Outcomes at five years included freedom from distant metastases, 94%; cause-specific survival, 90%; local control, 87%; local-regional control, 77%; and survival, 76%. Patients treated with definitive RT achieved 5-year local control rates of 95% for T1-T2 tumors; 71% for T4 tumors, 71%; and an overall survival of 86% (P = .0046). All of the eight patients treated with surgery and RT achieved local control.

A high cure rate for T1-T2 and favorable T4 tumors can result with RT treatment, concluded the researchers. Even patients with extensive T4 tumors can experience good outcomes if they are treated with both surgery and radiotherapy.

Wallace A, Morris C, Kirwan J, et al: Radiotherapy for squamous cell carcinoma of the nasal vestibule.

2007;30:612-616.

Am J Clin Oncol

%u25BA PHASE I/II

A New Combination Approach for Advanced-Stage Germ-Cell Tumors

The most studied regimens for patients with malignant, disseminated germ-cell tumors include bleomycin, etoposide, and cisplatin (BEP) and etoposide, ifosfamide, and cisplatin (VIP). However, past research indicates that neither holds a particularly compelling outcomes advantage over the other, and research into plausible treatments continue.

German researchers evaluated the feasibility and toxicity of sequential, dose-intensified VIP chemotherapy in combination with paclitaxel plus peripheral blood-derived hematopoietic stem-cell support (PBSC) as a new approach for individuals with untreated metastatic germcell tumors who are considered to have poor prognostic features, according to the International Germ Cell Consensus Cancer Group classification.

The clinicians added paclitaxel to the highdose VIP regimen (specifically with cumulative doses of etoposide 1,500 mg/m2, ifosfamide 10,000 mg/m2, and cisplatin 100 mg/m2 per cycle) at the three dose levels of 135, 175 and 225 mg/m2 applied on day 6. Granulocyte colonystimulating factor and hematopoietic stemcell support were provided during the cyclic treatment. Patients received one cycle of standard VIP before the start of high-dose VIP plus paclitaxel cycles in order to collect autologous stem cells.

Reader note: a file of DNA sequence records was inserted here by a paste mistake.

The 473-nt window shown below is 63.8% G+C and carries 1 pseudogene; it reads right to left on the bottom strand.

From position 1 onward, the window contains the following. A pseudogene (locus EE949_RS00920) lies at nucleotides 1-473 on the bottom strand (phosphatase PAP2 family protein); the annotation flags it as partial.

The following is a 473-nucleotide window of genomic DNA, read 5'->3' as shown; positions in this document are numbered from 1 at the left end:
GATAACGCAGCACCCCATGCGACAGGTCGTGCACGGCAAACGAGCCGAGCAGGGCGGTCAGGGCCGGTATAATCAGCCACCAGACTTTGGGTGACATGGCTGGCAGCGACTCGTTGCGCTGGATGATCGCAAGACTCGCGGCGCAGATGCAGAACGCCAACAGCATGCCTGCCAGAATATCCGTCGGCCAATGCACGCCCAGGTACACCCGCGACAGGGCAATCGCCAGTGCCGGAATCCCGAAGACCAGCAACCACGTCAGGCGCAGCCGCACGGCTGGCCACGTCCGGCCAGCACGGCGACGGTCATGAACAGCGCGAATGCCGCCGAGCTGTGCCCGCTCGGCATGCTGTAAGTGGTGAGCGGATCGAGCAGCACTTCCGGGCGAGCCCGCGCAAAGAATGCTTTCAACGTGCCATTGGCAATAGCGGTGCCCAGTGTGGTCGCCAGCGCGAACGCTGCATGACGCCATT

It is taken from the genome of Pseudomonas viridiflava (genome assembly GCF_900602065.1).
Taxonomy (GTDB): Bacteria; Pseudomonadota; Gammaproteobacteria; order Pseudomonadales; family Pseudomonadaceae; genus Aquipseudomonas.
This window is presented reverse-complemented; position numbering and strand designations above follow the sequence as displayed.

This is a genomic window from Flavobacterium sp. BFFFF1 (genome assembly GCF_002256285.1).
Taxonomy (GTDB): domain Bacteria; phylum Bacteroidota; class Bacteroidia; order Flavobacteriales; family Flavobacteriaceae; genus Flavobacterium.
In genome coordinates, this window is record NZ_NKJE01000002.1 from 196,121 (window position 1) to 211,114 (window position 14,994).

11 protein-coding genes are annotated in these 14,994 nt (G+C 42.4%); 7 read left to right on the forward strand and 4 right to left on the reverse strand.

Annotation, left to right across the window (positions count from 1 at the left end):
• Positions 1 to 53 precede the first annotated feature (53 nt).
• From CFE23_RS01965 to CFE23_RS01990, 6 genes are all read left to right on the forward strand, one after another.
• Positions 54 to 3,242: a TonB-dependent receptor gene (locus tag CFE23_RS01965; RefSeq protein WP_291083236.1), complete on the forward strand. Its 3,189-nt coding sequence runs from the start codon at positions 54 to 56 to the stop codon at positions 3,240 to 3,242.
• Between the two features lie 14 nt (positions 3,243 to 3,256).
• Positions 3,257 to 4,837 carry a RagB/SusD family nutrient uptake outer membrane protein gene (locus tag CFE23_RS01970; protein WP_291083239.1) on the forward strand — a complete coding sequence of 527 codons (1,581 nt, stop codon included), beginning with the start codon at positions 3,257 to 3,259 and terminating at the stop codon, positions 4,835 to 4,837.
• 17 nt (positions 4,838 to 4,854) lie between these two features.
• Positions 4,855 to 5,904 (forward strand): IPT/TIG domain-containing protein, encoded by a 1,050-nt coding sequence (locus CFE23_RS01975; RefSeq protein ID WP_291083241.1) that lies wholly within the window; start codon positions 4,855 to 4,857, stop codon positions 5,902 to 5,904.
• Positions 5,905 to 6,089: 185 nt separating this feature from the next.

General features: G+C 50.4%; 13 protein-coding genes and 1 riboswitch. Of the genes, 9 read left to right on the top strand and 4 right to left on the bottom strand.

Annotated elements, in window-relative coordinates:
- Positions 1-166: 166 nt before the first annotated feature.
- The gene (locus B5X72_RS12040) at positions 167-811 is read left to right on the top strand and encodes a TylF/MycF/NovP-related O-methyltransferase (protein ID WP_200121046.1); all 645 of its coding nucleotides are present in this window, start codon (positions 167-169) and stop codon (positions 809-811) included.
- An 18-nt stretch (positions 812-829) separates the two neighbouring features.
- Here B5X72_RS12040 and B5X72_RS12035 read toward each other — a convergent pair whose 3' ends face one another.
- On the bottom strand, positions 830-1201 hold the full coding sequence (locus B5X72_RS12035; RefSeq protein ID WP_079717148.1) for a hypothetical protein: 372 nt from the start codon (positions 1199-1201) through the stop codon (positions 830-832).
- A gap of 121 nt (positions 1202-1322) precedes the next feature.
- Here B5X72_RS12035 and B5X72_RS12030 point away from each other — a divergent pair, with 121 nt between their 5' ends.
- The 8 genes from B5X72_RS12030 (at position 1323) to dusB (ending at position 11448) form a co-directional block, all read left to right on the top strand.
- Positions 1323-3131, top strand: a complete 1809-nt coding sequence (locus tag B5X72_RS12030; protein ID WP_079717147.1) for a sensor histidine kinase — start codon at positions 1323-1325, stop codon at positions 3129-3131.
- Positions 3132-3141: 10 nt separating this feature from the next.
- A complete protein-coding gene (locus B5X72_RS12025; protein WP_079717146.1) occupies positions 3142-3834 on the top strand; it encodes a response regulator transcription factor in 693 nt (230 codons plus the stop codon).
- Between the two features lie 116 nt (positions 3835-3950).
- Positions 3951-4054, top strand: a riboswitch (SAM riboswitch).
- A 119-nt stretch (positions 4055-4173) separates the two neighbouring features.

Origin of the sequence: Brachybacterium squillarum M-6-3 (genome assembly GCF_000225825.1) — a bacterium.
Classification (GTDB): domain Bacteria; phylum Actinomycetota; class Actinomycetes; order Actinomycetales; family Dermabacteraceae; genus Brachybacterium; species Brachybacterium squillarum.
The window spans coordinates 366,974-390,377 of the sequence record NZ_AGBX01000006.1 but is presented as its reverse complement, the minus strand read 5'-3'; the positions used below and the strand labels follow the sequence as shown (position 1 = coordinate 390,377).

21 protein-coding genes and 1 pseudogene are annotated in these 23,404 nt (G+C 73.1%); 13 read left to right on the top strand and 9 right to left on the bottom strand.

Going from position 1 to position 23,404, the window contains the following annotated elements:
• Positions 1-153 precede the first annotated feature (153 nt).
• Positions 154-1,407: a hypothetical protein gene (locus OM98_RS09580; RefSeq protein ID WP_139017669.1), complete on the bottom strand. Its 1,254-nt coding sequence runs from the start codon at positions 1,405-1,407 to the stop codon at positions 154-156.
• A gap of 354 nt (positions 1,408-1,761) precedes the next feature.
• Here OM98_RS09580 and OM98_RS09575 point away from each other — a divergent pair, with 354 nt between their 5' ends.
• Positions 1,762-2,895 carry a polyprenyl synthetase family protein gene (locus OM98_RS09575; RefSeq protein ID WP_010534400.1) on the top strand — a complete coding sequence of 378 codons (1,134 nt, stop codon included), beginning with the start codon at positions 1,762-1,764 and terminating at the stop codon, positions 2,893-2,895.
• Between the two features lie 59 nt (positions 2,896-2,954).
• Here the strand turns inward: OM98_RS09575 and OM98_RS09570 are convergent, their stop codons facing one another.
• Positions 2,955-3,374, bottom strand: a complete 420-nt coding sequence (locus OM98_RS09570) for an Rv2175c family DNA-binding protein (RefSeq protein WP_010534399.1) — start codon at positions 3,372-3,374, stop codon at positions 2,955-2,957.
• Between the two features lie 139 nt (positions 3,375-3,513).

Fifty-two patients were assessable for outcomes. Myelosuppression was a major adverse effect, as expected. Leukocyte counts of fewer than 1,000/μL and thrombocyte levels less than 25,000/μL occurred with median durations of six and four days, respectively, independently of the applied dose of paclitaxel. Five percent of patients experienced World Health Organization grade 2 neurotoxicity and grade 3 encephalopathy. Diarrhea, obstipation, and oral mucositis were other main adverse effects. A favorable response to chemotherapy plus secondary surgery was achieved by 79% of the subjects.

The researchers calculated two- and five-year survival rates as 77.6% (95% confidence interval, 65.4%—89.9%) and 75.2% (95% confidence interval, 62.5%–87.8%), respectively were seen after a median follow-up of 41 months in surviving patients.

For patients with poor prognosis germ-cell tumors, this represents a feasible but toxic approach, according to the researchers. Further investigation is warranted for this regimen, using high-dose VIP plus paclitaxel up to 225 mg/ m2 to examine the therapeutic potential in an expanded cohort of patients, they added.

Hartmann JT, Gauler T, Metzner B, et al: Phase I/ II study of sequential dose-intensified ifosfamide, cisplatin, and etoposide plus paclitaxel as induction chemotherapy for poor prognosis germ cell tumors by the German testicular cancer study group

2007;25:5742-5747.

. J Clin Oncol